Major corrections were needed and devised.
And last weekend, with Musgrave finding admirable diversity and rhythm in his play-calling, with Ponder never seeming rattled and with Peterson doing what Peterson does, the Vikings dizzied the Packers defense from all directions. Six players delivered gains of 20 yards or longer.
The Vikings also converted six of 12 third-down attempts, all six extending scoring drives.
There was the fortuitous 21-yard screen pass to Toby Gerhart on third-and-11 in the first quarter; the 10-yard out to Jerome Simpson late in the first half; and of course the two biggest catches of Michael Jenkins' season.
One supplied a 3-yard touchdown on third-and-goal with 7 minutes, 54 seconds left. The other was a season-rescuing 25-yard connection on third-and-11 on the final possession, a completion made possible when Ponder pump-faked and Jenkins settled into a wide-open pocket along the left sideline between three disjointed defensive backs.
It was the only throw Ponder completed on a 61-yard game-winning drive that ended with Blair Walsh's 29-yard field goal as time expired.
"We knew if we got that coverage," Ponder said, "that play would be there."
One way or another
Ponder's Week 13 meltdown at Lambeau had been all sorts of mystifying. In particular, the two interceptions he threw inside the red zone were throws he never should have made. Yet throughout the afternoon, there were many more potential throws he just didn't pull the trigger on.
That's why the Vikings returned from that loss with brutally honest criticism for their second-year signal caller. About footwork, about poise, about risk management.
Said quarterbacks coach Craig Johnson: "It's truly a thin line. As I've told Christian many times, a quarterback can always find a way to not throw interceptions. But if that's your only goal, you're not going to move your team. So you have to find a consistent feel for the risk-reward."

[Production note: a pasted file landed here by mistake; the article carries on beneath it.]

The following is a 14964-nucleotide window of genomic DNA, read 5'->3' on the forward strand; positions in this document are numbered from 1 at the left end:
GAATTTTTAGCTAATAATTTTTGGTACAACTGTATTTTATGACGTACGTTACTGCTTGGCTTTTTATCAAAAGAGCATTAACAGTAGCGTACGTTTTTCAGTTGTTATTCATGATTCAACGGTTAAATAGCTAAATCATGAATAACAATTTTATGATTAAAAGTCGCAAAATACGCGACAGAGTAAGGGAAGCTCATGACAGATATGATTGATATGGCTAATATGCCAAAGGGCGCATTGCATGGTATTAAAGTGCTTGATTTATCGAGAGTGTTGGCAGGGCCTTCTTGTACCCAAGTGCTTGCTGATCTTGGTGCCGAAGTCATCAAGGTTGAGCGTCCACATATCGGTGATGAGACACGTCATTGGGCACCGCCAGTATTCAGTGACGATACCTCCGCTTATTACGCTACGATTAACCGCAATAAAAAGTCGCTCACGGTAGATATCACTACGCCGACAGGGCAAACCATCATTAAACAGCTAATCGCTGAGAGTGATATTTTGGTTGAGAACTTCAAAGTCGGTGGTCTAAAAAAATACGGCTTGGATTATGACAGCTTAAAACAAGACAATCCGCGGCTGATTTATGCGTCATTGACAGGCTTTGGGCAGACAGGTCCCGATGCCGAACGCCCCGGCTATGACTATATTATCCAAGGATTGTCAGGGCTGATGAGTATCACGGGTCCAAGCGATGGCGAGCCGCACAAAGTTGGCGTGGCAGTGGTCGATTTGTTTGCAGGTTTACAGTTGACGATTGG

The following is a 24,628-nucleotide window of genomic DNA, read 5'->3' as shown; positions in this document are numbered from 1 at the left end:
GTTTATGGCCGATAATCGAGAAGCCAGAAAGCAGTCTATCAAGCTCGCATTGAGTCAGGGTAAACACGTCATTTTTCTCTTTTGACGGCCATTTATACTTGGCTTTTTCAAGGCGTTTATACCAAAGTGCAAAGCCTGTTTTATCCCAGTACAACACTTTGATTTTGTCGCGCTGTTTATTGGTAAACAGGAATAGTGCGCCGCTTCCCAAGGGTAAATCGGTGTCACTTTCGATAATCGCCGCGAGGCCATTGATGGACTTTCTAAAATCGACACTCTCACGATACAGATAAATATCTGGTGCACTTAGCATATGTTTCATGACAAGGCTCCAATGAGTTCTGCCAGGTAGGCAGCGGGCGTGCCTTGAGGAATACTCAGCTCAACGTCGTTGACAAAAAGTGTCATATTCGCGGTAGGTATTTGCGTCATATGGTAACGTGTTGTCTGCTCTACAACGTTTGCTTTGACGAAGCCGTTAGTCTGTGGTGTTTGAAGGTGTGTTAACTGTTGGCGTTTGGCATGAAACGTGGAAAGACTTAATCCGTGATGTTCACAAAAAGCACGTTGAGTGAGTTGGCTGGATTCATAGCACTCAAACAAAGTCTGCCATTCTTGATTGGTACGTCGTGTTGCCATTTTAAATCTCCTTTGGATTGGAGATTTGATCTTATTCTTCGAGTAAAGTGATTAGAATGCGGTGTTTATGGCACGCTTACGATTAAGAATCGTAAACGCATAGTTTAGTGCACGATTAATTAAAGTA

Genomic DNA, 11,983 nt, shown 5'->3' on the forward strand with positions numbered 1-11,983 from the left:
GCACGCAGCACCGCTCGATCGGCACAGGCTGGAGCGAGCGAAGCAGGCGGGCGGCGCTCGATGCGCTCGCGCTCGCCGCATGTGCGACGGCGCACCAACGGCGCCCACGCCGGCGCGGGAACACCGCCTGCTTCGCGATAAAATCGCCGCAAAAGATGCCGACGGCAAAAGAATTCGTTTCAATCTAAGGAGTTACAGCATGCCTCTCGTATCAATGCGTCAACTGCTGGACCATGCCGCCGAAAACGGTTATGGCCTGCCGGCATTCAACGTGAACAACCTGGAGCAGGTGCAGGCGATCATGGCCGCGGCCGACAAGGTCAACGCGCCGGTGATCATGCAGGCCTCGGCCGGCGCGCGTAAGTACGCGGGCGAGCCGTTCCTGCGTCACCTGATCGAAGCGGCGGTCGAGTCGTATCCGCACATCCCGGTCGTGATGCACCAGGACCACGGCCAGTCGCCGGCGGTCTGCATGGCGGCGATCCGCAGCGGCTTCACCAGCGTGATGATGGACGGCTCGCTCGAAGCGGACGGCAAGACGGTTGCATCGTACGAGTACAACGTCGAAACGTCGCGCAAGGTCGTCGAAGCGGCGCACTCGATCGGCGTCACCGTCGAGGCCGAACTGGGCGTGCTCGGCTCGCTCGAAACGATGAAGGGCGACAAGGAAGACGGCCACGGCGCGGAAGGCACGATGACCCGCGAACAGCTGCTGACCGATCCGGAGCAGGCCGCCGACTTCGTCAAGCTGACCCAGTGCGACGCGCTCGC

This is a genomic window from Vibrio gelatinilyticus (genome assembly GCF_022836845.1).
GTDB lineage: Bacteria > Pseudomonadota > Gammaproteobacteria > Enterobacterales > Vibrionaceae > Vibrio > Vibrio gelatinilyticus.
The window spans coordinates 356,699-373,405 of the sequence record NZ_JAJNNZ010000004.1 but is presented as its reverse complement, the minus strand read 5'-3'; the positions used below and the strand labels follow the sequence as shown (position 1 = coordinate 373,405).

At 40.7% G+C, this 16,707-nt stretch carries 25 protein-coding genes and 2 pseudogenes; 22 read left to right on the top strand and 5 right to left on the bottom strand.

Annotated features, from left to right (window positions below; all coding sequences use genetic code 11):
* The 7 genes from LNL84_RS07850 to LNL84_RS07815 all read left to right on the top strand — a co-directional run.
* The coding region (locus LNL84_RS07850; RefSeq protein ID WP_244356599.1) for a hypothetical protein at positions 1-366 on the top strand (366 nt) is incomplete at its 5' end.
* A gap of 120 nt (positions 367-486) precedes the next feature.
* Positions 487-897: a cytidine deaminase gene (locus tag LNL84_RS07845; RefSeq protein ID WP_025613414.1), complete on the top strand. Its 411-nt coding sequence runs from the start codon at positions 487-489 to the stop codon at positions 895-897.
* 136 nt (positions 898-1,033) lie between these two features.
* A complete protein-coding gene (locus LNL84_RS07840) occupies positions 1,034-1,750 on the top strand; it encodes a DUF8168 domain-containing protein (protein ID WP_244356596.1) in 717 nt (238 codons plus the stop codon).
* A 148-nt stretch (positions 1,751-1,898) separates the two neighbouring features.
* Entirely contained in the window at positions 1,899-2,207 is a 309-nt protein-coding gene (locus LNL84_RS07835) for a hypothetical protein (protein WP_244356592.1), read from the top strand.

In the rematch with the Packers last weekend, Ponder walked the tightrope with the right blend of caution and bravery.
The touchdown pass to Jenkins? It was a play that seemed doomed from the get-go, Ponder's initial reads taken away and forcing him into a schoolyard scramble. He rolled left and Jenkins spun back that way.
Ponder could have remembered the disastrous end zone interception he threw four Sundays earlier, also toward Jenkins.
Instead, he had one prevailing thought. At that stage of the game, at that stage of the season, settling for a field goal just wouldn't have been enough. So even with a tight window, his momentum going the wrong way and both feet off the ground, Ponder fired.
If he had been even a little off, if Packers safety M.D. Jennings broke back on the ball quicker than Jenkins, if that gamble ended in a drive-killing interception, the Metrodome would have flooded with gloom, and Ponder's entire 2012 season would be viewed through a lens framing him as an easily frazzled klutz with questionable decision-making.
Instead, Ponder has spent the last six days showering in praise for delivering in so many key moments with so much self-belief.
"An inch to the right," Ponder said, "and that ball's picked. Sometimes you get away with it. Sometimes you don't."
Added Musgrave: "That's why quarterbacking is an art. It really is. The guys that are elite quarterbacks know where that fine line is. And it's always moving; it's hard to identify."
Now that line has moved to Green Bay. For a playoff showdown the Vikings believe they can win.